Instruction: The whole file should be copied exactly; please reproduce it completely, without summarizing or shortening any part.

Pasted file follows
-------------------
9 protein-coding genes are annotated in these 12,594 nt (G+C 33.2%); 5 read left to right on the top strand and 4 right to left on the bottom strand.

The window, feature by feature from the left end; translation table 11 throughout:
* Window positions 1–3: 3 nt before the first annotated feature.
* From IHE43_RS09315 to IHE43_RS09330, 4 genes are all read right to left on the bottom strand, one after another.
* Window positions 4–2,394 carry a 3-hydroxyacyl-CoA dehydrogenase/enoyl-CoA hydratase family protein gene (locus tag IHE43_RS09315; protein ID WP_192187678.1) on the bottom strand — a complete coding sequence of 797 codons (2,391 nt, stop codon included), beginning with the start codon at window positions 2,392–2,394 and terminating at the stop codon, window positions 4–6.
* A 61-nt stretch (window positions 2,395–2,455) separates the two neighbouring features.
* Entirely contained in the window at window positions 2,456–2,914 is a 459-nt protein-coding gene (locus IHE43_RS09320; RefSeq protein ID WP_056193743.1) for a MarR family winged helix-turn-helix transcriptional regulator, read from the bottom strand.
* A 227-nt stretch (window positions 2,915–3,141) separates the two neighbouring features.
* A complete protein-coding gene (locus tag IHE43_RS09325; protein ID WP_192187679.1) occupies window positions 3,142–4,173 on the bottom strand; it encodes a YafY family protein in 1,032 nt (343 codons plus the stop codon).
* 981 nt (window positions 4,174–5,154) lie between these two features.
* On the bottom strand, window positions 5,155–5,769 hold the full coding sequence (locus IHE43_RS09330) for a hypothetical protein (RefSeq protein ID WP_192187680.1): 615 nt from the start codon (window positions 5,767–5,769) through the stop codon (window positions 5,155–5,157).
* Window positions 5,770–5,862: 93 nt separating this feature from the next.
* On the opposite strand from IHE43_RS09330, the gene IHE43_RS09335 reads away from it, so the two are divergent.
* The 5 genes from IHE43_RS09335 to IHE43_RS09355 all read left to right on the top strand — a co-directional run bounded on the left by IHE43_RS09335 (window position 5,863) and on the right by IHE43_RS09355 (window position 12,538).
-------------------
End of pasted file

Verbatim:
9 protein-coding genes are annotated in these 12,594 nt (G+C 33.2%); 5 read left to right on the top strand and 4 right to left on the bottom strand.

The window, feature by feature from the left end; translation table 11 throughout:
* Window positions 1–3: 3 nt before the first annotated feature.
* From IHE43_RS09315 to IHE43_RS09330, 4 genes are all read right to left on the bottom strand, one after another.
* Window positions 4–2,394 carry a 3-hydroxyacyl-CoA dehydrogenase/enoyl-CoA hydratase family protein gene (locus tag IHE43_RS09315; protein ID WP_192187678.1) on the bottom strand — a complete coding sequence of 797 codons (2,391 nt, stop codon included), beginning with the start codon at window positions 2,392–2,394 and terminating at the stop codon, window positions 4–6.
* A 61-nt stretch (window positions 2,395–2,455) separates the two neighbouring features.
* Entirely contained in the window at window positions 2,456–2,914 is a 459-nt protein-coding gene (locus IHE43_RS09320; RefSeq protein ID WP_056193743.1) for a MarR family winged helix-turn-helix transcriptional regulator, read from the bottom strand.
* A 227-nt stretch (window positions 2,915–3,141) separates the two neighbouring features.
* A complete protein-coding gene (locus tag IHE43_RS09325; protein ID WP_192187679.1) occupies window positions 3,142–4,173 on the bottom strand; it encodes a YafY family protein in 1,032 nt (343 codons plus the stop codon).
* 981 nt (window positions 4,174–5,154) lie between these two features.
* On the bottom strand, window positions 5,155–5,769 hold the full coding sequence (locus IHE43_RS09330) for a hypothetical protein (RefSeq protein ID WP_192187680.1): 615 nt from the start codon (window positions 5,767–5,769) through the stop codon (window positions 5,155–5,157).
* Window positions 5,770–5,862: 93 nt separating this feature from the next.
* On the opposite strand from IHE43_RS09330, the gene IHE43_RS09335 reads away from it, so the two are divergent.
* The 5 genes from IHE43_RS09335 to IHE43_RS09355 all read left to right on the top strand — a co-directional run bounded on the left by IHE43_RS09335 (window position 5,863) and on the right by IHE43_RS09355 (window position 12,538).